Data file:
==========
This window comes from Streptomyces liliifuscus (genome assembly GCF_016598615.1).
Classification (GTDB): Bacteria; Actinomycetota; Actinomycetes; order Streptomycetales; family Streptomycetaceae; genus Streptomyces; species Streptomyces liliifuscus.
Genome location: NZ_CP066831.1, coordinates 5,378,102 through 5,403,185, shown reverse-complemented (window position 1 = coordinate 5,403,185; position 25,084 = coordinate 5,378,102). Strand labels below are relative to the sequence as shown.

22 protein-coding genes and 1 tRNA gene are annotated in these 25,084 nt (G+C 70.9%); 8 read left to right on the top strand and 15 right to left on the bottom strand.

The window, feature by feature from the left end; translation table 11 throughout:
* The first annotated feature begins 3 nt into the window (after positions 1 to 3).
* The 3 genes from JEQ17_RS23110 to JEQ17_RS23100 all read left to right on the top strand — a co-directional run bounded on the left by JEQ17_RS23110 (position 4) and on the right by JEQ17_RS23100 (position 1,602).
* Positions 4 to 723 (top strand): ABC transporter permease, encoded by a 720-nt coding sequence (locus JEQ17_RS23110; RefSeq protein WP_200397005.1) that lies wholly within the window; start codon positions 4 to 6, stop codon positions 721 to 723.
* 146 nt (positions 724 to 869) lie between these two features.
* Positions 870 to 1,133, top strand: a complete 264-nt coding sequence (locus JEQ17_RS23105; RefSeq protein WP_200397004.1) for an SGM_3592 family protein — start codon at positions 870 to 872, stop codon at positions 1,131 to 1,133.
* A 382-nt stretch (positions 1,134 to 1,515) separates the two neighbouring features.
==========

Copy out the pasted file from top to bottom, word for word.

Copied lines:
This window comes from Streptomyces liliifuscus (genome assembly GCF_016598615.1).
Classification (GTDB): Bacteria; Actinomycetota; Actinomycetes; order Streptomycetales; family Streptomycetaceae; genus Streptomyces; species Streptomyces liliifuscus.
Genome location: NZ_CP066831.1, coordinates 5,378,102 through 5,403,185, shown reverse-complemented (window position 1 = coordinate 5,403,185; position 25,084 = coordinate 5,378,102). Strand labels below are relative to the sequence as shown.

22 protein-coding genes and 1 tRNA gene are annotated in these 25,084 nt (G+C 70.9%); 8 read left to right on the top strand and 15 right to left on the bottom strand.

The window, feature by feature from the left end; translation table 11 throughout:
* The first annotated feature begins 3 nt into the window (after positions 1 to 3).
* The 3 genes from JEQ17_RS23110 to JEQ17_RS23100 all read left to right on the top strand — a co-directional run bounded on the left by JEQ17_RS23110 (position 4) and on the right by JEQ17_RS23100 (position 1,602).
* Positions 4 to 723 (top strand): ABC transporter permease, encoded by a 720-nt coding sequence (locus JEQ17_RS23110; RefSeq protein WP_200397005.1) that lies wholly within the window; start codon positions 4 to 6, stop codon positions 721 to 723.
* 146 nt (positions 724 to 869) lie between these two features.
* Positions 870 to 1,133, top strand: a complete 264-nt coding sequence (locus JEQ17_RS23105; RefSeq protein WP_200397004.1) for an SGM_3592 family protein — start codon at positions 870 to 872, stop codon at positions 1,131 to 1,133.
* A 382-nt stretch (positions 1,134 to 1,515) separates the two neighbouring features.